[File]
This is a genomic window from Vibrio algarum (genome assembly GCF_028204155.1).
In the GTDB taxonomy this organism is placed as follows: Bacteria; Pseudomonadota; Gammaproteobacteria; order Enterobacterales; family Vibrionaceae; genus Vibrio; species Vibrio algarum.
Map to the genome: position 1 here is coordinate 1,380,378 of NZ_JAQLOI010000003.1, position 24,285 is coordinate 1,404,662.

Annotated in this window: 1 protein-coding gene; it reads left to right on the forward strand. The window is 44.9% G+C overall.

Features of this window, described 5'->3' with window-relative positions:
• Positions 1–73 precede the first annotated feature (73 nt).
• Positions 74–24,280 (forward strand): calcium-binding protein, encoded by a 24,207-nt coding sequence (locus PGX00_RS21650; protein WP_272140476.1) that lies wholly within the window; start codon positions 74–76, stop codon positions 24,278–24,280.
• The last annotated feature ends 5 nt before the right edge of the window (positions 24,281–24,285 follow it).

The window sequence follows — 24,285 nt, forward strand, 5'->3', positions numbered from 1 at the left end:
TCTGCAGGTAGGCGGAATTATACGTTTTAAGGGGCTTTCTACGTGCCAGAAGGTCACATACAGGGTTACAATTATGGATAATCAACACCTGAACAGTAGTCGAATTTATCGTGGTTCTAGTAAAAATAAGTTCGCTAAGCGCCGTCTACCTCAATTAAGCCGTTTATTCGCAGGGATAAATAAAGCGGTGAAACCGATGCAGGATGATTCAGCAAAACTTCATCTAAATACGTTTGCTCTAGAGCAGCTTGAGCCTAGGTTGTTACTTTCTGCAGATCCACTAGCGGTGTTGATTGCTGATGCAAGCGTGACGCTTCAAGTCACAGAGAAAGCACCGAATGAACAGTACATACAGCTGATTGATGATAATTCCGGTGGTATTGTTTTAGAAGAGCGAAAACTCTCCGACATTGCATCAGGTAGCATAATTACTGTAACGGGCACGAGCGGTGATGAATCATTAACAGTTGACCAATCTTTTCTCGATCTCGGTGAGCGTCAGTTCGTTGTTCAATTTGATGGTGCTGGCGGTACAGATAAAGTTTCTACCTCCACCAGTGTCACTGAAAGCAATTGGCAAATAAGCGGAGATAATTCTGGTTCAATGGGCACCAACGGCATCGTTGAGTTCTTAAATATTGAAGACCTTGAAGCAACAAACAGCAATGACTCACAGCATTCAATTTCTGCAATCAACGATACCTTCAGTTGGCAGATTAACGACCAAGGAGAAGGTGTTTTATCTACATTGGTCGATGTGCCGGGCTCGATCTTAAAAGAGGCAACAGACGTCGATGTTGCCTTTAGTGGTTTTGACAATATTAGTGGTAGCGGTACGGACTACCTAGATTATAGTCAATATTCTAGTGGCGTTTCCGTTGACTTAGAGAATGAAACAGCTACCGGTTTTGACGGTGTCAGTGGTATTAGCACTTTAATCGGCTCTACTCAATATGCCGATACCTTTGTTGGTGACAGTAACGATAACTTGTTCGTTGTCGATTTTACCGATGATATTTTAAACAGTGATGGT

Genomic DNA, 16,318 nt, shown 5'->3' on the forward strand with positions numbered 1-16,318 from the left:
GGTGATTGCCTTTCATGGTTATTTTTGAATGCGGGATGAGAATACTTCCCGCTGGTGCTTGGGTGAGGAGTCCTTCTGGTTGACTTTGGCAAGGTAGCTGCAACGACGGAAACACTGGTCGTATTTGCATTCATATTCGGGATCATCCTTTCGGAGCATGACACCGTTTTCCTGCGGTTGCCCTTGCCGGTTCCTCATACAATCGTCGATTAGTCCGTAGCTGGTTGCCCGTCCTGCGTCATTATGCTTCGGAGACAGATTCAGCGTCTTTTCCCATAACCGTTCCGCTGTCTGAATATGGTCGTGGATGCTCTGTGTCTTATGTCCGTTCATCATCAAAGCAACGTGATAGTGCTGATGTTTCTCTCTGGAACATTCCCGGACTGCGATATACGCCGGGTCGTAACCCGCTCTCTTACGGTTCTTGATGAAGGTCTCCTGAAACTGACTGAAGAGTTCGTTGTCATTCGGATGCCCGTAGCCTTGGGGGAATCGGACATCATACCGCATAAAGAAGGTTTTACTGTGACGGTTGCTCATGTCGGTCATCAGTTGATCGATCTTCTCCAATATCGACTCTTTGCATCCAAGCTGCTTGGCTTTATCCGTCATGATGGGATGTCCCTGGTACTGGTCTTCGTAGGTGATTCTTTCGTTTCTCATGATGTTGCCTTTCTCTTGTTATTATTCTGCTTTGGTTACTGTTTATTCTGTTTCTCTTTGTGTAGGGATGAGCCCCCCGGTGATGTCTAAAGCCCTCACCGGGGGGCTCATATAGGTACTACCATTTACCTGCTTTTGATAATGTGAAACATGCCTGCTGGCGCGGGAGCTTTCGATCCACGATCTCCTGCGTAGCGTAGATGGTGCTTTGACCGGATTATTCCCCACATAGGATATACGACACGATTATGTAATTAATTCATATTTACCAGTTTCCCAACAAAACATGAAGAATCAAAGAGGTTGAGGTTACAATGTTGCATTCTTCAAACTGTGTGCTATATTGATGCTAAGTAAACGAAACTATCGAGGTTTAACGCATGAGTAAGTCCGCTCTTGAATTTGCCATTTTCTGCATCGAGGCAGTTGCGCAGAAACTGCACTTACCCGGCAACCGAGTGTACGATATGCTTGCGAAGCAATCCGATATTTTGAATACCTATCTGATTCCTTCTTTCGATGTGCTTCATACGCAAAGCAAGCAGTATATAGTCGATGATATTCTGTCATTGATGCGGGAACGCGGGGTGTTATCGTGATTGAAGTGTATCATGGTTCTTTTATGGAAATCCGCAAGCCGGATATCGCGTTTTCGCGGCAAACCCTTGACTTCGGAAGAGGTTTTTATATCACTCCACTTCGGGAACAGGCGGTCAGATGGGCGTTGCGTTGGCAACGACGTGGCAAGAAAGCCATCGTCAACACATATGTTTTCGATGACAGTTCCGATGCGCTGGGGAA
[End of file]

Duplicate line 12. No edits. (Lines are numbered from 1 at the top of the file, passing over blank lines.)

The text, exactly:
GGTGATTGCCTTTCATGGTTATTTTTGAATGCGGGATGAGAATACTTCCCGCTGGTGCTTGGGTGAGGAGTCCTTCTGGTTGACTTTGGCAAGGTAGCTGCAACGACGGAAACACTGGTCGTATTTGCATTCATATTCGGGATCATCCTTTCGGAGCATGACACCGTTTTCCTGCGGTTGCCCTTGCCGGTTCCTCATACAATCGTCGATTAGTCCGTAGCTGGTTGCCCGTCCTGCGTCATTATGCTTCGGAGACAGATTCAGCGTCTTTTCCCATAACCGTTCCGCTGTCTGAATATGGTCGTGGATGCTCTGTGTCTTATGTCCGTTCATCATCAAAGCAACGTGATAGTGCTGATGTTTCTCTCTGGAACATTCCCGGACTGCGATATACGCCGGGTCGTAACCCGCTCTCTTACGGTTCTTGATGAAGGTCTCCTGAAACTGACTGAAGAGTTCGTTGTCATTCGGATGCCCGTAGCCTTGGGGGAATCGGACATCATACCGCATAAAGAAGGTTTTACTGTGACGGTTGCTCATGTCGGTCATCAGTTGATCGATCTTCTCCAATATCGACTCTTTGCATCCAAGCTGCTTGGCTTTATCCGTCATGATGGGATGTCCCTGGTACTGGTCTTCGTAGGTGATTCTTTCGTTTCTCATGATGTTGCCTTTCTCTTGTTATTATTCTGCTTTGGTTACTGTTTATTCTGTTTCTCTTTGTGTAGGGATGAGCCCCCCGGTGATGTCTAAAGCCCTCACCGGGGGGCTCATATAGGTACTACCATTTACCTGCTTTTGATAATGTGAAACATGCCTGCTGGCGCGGGAGCTTTCGATCCACGATCTCCTGCGTAGCGTAGATGGTGCTTTGACCGGATTATTCCCCACATAGGATATACGACACGATTATGTAATTAATTCATATTTACCAGTTTCCCAACAAAACATGAAGAATCAAAGAGGTTGAGGTTACAATGTTGCATTCTTCAAACTGTGTGCTATATTGATGCTAAGTAAACGAAACTATCGAGGTTTAACGCATGAGTAAGTCCGCTCTTGAATTTGCCATTTTCTGCATCGAGGCAGTTGCGCAGAAACTGCACTTACCCGGCAACCGAGTGTACGATATGCTTGCGAAGCAATCCGATATTTTGAATACCTATCTGATTCCTTCTTTCGATGTGCTTCATACGCAAAGCAAGCAGTATATAGTCGATGATATTCTGTCATTGATGCGGGAACGCGGGGTGTTATCGTGATTGAAGTGTATCATGGTTCTTTTATGGAAATCCGCAAGCCGGATATCGCGTTTTCGCGGCAAACCCTTGACTTCGGAAGAGGTTTTTATATCACTCCACTTCGGGAACAGGCGGTCAGATGGGCGTTGCGTTGGCAACGACGTGGCAAGAAAGCCATCGTCAACACATATGTTTTCGATGACAGTTCCGATGCGCTGGGGAA